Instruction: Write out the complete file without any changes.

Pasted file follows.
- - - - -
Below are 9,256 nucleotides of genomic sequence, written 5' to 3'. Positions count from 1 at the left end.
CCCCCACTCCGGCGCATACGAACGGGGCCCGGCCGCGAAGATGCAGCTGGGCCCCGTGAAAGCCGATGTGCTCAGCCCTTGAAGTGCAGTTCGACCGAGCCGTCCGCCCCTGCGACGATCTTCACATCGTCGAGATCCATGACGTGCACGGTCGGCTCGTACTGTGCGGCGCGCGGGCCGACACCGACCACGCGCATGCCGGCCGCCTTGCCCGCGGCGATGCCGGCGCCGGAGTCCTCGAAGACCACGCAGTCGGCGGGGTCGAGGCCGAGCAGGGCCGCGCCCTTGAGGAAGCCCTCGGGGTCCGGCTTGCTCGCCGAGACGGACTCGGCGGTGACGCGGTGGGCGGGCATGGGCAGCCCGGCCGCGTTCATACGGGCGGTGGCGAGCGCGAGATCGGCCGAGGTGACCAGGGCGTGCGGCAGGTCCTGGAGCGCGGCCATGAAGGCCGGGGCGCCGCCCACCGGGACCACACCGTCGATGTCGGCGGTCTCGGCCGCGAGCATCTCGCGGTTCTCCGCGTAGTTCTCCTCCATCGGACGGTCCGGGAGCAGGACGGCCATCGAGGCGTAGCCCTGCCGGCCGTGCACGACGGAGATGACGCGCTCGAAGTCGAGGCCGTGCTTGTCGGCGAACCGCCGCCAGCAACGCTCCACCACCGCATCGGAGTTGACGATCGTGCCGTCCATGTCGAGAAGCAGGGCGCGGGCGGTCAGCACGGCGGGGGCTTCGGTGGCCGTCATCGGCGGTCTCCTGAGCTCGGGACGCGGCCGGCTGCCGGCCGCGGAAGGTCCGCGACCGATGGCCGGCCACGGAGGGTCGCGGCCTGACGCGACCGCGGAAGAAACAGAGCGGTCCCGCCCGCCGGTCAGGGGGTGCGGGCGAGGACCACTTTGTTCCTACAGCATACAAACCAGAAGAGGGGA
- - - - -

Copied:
Below are 9,256 nucleotides of genomic sequence, written 5' to 3'. Positions count from 1 at the left end.
CCCCCACTCCGGCGCATACGAACGGGGCCCGGCCGCGAAGATGCAGCTGGGCCCCGTGAAAGCCGATGTGCTCAGCCCTTGAAGTGCAGTTCGACCGAGCCGTCCGCCCCTGCGACGATCTTCACATCGTCGAGATCCATGACGTGCACGGTCGGCTCGTACTGTGCGGCGCGCGGGCCGACACCGACCACGCGCATGCCGGCCGCCTTGCCCGCGGCGATGCCGGCGCCGGAGTCCTCGAAGACCACGCAGTCGGCGGGGTCGAGGCCGAGCAGGGCCGCGCCCTTGAGGAAGCCCTCGGGGTCCGGCTTGCTCGCCGAGACGGACTCGGCGGTGACGCGGTGGGCGGGCATGGGCAGCCCGGCCGCGTTCATACGGGCGGTGGCGAGCGCGAGATCGGCCGAGGTGACCAGGGCGTGCGGCAGGTCCTGGAGCGCGGCCATGAAGGCCGGGGCGCCGCCCACCGGGACCACACCGTCGATGTCGGCGGTCTCGGCCGCGAGCATCTCGCGGTTCTCCGCGTAGTTCTCCTCCATCGGACGGTCCGGGAGCAGGACGGCCATCGAGGCGTAGCCCTGCCGGCCGTGCACGACGGAGATGACGCGCTCGAAGTCGAGGCCGTGCTTGTCGGCGAACCGCCGCCAGCAACGCTCCACCACCGCATCGGAGTTGACGATCGTGCCGTCCATGTCGAGAAGCAGGGCGCGGGCGGTCAGCACGGCGGGGGCTTCGGTGGCCGTCATCGGCGGTCTCCTGAGCTCGGGACGCGGCCGGCTGCCGGCCGCGGAAGGTCCGCGACCGATGGCCGGCCACGGAGGGTCGCGGCCTGACGCGACCGCGGAAGAAACAGAGCGGTCCCGCCCGCCGGTCAGGGGGTGCGGGCGAGGACCACTTTGTTCCTACAGCATACAAACCAGAAGAGGGGA